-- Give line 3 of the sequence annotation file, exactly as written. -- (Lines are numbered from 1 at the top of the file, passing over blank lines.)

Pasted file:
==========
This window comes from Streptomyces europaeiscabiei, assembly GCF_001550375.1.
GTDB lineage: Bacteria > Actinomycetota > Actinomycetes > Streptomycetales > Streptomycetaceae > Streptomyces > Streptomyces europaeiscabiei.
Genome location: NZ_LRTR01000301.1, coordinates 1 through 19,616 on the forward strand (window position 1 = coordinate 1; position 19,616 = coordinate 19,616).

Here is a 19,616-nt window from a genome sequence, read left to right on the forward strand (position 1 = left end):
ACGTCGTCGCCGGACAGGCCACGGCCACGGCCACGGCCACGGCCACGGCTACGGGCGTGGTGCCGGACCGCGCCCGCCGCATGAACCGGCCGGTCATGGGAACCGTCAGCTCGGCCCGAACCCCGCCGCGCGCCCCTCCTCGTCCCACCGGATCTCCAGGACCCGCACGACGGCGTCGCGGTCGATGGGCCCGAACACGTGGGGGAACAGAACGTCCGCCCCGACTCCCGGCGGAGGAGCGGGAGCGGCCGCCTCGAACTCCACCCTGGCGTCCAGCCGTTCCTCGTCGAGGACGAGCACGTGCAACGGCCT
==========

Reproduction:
Genome location: NZ_LRTR01000301.1, coordinates 1 through 19,616 on the forward strand (window position 1 = coordinate 1; position 19,616 = coordinate 19,616).